What does Macbeth mean when he says "There's comfort yet, they are assailable. Then be thou jocund" in Macbeth?

Expert Answers
William Delaney eNotes educator| Certified Educator

In Act 3, Scene 2, Macbeth tells his wife:

O, full of scorpions is my mind, dear wife!
Thou know'st that Banquo and his Fleance lives.

She is equally concerned about this fact. She has expressed this torment to herself just before her husband enters.

Naught's had, all's spent,
Where our desire is got without content.
'Tis safer to be that which we destroy
Than by destruction dwell in doubtful joy.

She does not want Banquo to be sire of a whole line of Scottish kings any more than does her husband. She tells him:

But in them nature's copy's not eterne.

This seems to be the same as saying that if the father and his only son could be eliminated it would negate the witches prophecy. Here both Macbeth and his wife are conspiring against Fate itself. How could the witches' prophecies for Macbeth have come true without the prophecy concerning Banquo and his heirs also coming true? Macbeth believes it is possible because he wants to believe it. He tells his wife:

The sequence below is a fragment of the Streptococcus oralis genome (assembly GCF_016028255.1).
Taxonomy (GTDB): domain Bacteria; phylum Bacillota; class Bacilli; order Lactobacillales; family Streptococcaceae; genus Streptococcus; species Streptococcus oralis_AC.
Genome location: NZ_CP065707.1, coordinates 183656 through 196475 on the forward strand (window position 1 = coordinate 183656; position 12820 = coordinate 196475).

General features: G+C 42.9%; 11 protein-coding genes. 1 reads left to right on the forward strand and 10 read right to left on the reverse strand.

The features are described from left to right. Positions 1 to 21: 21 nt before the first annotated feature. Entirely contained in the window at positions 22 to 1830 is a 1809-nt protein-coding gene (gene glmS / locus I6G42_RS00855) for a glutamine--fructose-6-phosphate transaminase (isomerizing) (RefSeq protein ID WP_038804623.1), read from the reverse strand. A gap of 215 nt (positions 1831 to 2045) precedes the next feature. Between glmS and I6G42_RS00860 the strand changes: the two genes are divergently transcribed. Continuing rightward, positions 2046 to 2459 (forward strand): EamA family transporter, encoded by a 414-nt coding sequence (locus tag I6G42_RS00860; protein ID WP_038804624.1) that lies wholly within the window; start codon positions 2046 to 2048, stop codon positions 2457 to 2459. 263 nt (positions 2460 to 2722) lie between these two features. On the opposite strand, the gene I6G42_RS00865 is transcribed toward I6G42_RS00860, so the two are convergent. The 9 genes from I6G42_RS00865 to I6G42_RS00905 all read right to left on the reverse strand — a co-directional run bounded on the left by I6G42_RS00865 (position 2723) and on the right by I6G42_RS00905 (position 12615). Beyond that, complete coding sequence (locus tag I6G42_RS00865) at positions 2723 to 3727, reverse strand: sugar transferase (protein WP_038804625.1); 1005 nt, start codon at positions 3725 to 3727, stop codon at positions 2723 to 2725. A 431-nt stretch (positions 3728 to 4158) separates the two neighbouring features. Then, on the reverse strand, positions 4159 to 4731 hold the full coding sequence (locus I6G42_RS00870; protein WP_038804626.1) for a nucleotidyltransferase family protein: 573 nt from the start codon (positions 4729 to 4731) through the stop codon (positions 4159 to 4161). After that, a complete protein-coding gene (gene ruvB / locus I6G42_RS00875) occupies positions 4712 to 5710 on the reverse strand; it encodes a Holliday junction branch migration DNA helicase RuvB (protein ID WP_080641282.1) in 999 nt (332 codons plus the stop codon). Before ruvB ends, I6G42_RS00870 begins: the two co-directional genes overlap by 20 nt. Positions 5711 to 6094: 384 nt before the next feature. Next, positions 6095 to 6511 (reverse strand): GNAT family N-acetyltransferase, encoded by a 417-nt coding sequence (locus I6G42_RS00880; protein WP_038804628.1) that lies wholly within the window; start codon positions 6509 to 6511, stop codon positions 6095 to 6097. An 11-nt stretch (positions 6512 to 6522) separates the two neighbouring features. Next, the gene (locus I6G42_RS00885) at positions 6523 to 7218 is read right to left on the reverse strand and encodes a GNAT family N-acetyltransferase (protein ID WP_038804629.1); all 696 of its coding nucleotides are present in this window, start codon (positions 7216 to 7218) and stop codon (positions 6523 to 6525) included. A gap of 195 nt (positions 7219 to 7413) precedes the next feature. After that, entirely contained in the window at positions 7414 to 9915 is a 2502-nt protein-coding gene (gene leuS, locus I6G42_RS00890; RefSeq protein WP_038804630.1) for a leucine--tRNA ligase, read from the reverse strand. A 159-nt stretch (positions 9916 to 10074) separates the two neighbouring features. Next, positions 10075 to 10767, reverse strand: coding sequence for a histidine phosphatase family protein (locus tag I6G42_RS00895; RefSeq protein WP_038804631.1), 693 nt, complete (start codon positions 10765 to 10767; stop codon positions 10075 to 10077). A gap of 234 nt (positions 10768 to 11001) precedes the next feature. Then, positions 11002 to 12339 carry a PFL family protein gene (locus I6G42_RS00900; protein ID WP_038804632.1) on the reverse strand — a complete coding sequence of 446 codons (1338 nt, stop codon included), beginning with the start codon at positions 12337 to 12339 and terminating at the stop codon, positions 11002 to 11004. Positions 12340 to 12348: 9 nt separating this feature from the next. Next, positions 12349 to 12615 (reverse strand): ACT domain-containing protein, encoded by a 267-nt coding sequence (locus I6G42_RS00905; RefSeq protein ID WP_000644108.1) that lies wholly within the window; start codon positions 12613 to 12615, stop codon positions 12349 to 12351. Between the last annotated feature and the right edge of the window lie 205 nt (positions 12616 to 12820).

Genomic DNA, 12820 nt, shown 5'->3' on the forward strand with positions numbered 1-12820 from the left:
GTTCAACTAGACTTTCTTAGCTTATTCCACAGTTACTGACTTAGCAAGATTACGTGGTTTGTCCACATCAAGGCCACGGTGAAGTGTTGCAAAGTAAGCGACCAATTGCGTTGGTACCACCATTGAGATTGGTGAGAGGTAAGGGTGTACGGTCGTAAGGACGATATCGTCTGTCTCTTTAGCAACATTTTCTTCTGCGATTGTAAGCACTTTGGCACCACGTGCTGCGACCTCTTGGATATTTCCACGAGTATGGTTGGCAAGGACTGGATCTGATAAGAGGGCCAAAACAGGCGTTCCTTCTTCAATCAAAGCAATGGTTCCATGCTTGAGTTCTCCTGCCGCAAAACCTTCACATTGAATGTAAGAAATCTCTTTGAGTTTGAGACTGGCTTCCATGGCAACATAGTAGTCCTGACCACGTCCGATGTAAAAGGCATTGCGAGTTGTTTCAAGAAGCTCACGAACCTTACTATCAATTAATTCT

There's comfort yet; they are assailable.
Then be thou jocund.

Macbeth has already arranged to have Banquo and Fleance assaulted and murdered outside the castle when they return from their ride. All Macbeth and his wife have to do is to be "jocund," that is, cheerful and carefree, during the evening at the banquet until the bad news is brought to them. They will be surrounded by witnesses who will see that they were not involved in the killing.